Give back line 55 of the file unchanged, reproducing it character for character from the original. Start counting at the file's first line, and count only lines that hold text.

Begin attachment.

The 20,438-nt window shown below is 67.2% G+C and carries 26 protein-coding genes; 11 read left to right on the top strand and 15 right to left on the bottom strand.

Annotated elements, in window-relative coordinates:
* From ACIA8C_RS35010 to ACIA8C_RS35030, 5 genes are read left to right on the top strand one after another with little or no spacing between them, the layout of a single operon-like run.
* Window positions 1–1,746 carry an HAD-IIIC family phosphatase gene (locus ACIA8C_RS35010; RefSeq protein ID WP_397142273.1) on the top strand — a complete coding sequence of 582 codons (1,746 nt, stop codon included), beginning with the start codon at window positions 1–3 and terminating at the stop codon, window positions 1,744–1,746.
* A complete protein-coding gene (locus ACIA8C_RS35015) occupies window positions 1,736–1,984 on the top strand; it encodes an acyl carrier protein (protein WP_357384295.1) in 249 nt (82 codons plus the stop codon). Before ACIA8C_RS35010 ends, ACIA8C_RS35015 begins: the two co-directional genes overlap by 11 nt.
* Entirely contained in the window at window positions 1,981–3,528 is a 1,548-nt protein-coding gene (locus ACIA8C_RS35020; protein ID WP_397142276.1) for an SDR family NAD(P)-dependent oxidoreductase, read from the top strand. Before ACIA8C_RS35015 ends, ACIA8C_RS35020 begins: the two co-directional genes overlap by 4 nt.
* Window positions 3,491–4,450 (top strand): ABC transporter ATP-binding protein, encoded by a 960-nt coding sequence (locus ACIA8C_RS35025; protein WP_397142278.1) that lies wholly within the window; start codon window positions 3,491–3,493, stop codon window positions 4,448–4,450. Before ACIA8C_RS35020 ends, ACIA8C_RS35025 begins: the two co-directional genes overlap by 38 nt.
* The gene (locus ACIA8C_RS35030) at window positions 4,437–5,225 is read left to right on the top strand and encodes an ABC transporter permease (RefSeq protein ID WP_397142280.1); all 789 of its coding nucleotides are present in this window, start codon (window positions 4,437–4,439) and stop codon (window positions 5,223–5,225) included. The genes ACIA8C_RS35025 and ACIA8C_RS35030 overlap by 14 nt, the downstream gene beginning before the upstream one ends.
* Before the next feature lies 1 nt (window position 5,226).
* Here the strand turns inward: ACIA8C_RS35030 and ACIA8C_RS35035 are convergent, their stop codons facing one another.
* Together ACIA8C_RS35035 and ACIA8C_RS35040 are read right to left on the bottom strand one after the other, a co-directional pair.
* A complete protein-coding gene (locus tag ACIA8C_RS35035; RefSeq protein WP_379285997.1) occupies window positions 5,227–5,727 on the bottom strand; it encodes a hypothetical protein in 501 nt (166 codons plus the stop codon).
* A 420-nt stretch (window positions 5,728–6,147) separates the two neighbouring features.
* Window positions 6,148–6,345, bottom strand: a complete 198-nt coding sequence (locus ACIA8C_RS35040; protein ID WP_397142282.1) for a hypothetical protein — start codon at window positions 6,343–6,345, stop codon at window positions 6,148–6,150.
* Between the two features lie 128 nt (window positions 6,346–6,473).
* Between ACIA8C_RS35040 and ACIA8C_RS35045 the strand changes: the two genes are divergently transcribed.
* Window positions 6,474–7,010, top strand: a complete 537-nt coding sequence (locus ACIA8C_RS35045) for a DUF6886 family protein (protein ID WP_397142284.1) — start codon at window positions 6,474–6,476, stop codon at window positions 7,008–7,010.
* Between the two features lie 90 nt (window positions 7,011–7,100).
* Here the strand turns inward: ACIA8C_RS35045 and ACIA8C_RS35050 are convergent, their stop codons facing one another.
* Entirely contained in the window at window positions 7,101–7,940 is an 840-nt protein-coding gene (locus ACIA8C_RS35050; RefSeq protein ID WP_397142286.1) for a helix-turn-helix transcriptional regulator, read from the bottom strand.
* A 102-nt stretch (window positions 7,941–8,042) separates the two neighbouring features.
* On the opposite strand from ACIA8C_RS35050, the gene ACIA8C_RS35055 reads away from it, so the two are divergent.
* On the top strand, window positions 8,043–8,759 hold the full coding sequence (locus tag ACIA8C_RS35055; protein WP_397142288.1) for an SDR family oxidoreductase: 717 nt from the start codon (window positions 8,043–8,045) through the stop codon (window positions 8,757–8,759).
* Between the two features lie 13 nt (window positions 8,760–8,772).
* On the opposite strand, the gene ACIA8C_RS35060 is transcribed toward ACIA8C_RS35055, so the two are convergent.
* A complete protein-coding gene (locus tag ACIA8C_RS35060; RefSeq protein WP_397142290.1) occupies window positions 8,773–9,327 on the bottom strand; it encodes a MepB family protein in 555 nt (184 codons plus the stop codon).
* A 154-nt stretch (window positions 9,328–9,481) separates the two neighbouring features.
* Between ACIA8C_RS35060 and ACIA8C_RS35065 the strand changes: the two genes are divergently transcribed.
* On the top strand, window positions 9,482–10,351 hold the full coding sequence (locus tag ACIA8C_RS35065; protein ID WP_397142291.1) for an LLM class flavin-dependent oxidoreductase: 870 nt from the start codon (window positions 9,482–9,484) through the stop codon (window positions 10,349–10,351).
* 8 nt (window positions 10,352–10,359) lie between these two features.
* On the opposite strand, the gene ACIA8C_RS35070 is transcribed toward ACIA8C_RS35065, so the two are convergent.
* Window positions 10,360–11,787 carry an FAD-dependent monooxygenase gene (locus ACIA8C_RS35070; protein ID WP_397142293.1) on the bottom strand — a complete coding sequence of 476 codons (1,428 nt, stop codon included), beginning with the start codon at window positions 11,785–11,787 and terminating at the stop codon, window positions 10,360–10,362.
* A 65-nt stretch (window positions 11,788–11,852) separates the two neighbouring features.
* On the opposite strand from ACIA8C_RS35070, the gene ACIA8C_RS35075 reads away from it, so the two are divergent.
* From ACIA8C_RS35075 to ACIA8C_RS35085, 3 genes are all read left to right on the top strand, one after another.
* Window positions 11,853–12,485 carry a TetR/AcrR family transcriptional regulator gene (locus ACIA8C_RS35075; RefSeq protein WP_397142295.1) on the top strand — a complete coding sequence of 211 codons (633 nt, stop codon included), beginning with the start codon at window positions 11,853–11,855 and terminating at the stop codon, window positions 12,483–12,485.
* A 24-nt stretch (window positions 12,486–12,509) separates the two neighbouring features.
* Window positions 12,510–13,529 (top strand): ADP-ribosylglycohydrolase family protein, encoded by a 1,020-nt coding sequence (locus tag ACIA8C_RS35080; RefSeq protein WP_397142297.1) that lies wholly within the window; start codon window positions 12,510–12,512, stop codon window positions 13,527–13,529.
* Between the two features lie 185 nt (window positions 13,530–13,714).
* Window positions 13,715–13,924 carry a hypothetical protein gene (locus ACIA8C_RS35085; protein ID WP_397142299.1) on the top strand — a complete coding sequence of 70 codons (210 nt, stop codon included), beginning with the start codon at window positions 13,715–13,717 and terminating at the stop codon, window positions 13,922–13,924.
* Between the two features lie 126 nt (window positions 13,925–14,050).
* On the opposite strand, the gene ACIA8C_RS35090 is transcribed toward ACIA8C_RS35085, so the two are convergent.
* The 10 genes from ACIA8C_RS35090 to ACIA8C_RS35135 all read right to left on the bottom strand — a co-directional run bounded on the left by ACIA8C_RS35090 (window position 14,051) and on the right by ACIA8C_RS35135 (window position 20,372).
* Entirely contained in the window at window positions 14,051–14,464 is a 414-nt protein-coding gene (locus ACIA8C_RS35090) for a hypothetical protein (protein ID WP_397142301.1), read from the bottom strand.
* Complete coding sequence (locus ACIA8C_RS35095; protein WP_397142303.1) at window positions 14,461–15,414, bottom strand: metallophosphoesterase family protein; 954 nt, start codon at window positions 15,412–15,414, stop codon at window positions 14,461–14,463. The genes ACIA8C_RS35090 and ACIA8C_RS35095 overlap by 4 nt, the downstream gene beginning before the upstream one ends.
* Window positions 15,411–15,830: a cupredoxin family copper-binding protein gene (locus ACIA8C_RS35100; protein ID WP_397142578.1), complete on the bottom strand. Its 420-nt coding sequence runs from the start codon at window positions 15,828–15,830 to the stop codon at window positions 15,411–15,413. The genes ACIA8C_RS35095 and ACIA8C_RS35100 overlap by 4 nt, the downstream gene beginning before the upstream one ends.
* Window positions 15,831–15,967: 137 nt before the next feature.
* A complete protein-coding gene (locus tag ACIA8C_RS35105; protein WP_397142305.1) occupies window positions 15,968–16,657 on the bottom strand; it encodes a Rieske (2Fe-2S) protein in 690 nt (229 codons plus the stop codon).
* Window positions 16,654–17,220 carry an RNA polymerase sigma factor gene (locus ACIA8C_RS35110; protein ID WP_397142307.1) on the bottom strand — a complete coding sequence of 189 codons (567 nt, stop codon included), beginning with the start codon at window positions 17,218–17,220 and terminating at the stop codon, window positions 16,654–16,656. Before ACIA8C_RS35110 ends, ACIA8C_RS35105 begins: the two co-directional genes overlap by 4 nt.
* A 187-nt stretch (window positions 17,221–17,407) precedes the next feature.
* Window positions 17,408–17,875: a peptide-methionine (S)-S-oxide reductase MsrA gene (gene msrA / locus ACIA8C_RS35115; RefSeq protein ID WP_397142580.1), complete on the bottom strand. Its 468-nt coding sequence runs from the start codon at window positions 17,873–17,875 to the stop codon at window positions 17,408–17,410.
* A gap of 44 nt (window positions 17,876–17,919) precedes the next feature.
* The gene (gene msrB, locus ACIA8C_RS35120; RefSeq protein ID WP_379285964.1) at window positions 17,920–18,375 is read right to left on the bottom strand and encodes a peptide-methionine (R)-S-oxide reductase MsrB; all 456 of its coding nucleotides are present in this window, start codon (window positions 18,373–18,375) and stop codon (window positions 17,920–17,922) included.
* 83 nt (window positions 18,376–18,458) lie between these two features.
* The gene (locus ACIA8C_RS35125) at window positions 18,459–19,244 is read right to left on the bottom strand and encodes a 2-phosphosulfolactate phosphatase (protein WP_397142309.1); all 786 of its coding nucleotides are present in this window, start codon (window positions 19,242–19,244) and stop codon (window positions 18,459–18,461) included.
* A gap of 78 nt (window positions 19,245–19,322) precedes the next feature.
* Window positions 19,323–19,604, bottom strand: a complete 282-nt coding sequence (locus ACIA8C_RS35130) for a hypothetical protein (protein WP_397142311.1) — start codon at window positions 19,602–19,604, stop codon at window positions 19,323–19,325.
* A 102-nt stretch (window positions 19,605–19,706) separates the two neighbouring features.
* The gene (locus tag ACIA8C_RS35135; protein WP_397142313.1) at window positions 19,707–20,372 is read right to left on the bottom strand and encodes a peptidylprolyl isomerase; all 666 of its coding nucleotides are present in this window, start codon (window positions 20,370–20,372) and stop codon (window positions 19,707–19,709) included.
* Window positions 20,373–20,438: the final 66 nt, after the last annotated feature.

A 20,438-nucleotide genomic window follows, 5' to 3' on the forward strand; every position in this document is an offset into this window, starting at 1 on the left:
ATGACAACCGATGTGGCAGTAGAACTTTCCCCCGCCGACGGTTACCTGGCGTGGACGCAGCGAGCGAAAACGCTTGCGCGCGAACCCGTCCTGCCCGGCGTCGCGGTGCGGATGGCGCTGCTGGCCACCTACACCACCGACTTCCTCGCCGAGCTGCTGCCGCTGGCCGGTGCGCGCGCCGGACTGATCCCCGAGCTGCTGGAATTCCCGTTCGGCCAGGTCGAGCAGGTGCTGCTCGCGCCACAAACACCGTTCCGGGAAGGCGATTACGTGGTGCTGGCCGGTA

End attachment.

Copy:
* The gene (locus ACIA8C_RS35125) at window positions 18,459–19,244 is read right to left on the bottom strand and encodes a 2-phosphosulfolactate phosphatase (protein WP_397142309.1); all 786 of its coding nucleotides are present in this window, start codon (window positions 19,242–19,244) and stop codon (window positions 18,459–18,461) included.